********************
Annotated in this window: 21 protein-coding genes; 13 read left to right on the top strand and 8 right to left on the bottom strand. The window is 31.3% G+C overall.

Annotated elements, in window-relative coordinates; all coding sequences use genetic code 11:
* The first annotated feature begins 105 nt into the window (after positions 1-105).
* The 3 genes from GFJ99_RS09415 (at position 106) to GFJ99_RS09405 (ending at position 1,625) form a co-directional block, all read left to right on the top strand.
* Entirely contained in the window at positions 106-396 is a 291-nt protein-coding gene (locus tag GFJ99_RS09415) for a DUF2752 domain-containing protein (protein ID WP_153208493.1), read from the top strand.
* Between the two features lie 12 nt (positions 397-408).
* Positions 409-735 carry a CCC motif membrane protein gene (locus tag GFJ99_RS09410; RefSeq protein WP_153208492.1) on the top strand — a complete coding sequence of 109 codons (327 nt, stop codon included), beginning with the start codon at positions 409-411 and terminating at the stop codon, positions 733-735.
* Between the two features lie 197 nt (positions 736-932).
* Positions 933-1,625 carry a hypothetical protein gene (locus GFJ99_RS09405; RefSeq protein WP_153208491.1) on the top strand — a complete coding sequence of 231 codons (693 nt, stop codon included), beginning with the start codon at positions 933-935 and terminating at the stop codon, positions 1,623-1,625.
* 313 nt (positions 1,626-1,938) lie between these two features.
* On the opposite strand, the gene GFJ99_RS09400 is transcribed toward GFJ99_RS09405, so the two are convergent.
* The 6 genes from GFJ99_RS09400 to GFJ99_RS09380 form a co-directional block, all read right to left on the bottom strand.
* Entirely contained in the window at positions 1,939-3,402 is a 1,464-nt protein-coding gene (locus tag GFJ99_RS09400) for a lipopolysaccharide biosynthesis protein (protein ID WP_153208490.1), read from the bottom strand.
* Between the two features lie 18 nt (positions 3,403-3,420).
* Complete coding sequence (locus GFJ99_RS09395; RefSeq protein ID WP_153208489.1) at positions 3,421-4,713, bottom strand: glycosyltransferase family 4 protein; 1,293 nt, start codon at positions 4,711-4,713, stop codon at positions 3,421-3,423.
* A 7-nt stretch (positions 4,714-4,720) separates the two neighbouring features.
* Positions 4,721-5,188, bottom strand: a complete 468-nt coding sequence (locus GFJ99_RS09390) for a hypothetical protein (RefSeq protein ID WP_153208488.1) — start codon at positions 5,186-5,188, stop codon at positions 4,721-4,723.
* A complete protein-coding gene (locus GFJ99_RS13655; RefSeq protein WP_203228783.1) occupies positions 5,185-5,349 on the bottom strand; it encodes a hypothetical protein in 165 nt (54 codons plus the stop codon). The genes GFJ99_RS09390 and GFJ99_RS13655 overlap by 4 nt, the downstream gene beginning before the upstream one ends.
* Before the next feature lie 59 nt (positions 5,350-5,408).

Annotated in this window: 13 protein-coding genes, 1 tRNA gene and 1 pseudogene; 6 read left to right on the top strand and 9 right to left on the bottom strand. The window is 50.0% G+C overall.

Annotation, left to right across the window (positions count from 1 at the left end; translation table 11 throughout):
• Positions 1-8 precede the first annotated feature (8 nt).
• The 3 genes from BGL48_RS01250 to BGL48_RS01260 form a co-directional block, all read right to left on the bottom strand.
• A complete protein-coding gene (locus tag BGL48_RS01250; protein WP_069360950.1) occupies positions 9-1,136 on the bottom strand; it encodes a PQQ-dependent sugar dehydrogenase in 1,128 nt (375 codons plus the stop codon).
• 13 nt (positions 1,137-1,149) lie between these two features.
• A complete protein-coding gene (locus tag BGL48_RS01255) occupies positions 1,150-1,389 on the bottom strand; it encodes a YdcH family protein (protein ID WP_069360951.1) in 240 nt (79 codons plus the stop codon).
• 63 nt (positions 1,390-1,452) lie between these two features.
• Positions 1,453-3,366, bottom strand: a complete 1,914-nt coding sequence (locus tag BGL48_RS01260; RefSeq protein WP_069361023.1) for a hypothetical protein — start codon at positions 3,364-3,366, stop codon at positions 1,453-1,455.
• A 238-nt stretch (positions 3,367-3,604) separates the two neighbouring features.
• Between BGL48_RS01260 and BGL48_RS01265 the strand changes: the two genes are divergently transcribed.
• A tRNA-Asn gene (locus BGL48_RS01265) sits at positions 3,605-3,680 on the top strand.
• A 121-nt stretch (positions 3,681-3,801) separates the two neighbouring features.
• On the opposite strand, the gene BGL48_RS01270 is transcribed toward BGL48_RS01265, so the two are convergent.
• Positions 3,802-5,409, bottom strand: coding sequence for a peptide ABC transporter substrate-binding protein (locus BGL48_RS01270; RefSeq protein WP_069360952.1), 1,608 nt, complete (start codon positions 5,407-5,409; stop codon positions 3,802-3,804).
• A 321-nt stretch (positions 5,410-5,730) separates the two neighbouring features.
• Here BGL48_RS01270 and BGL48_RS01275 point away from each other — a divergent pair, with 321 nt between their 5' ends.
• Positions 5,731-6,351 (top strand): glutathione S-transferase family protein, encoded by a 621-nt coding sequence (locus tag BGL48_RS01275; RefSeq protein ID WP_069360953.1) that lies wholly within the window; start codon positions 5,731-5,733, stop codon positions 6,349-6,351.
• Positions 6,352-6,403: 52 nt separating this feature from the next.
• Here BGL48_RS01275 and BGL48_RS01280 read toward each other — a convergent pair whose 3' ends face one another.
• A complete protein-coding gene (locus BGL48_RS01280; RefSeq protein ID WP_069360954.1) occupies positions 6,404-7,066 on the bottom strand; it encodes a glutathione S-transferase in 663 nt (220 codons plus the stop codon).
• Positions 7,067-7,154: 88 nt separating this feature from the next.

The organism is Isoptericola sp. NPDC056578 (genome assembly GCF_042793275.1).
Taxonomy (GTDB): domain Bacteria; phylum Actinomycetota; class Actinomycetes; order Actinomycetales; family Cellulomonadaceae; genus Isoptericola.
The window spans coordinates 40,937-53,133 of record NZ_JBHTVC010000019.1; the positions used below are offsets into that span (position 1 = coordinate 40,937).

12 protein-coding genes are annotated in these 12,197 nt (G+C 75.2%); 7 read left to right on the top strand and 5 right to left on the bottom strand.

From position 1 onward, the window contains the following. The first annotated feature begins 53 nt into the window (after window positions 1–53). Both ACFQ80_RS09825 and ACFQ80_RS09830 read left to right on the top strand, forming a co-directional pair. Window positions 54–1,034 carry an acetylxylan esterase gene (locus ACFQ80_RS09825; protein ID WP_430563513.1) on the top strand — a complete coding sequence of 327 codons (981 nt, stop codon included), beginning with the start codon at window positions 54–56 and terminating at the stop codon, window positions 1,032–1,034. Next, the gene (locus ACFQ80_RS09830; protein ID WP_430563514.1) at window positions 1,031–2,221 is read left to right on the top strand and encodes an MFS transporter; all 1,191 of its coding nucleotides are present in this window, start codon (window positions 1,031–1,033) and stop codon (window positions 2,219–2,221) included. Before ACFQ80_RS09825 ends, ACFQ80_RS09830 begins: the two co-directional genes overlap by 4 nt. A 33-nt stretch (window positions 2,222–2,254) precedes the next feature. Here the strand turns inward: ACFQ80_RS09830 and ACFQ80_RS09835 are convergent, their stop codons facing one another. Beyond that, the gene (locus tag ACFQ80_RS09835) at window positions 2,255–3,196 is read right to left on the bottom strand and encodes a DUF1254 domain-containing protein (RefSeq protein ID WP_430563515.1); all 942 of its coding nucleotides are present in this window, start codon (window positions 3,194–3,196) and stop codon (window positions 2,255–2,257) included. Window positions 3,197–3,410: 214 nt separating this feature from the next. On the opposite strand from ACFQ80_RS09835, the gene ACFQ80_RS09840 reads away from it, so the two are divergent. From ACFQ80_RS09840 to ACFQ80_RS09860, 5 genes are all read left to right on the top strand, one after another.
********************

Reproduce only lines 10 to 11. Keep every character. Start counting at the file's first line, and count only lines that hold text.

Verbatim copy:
* 313 nt (positions 1,626-1,938) lie between these two features.
* On the opposite strand, the gene GFJ99_RS09400 is transcribed toward GFJ99_RS09405, so the two are convergent.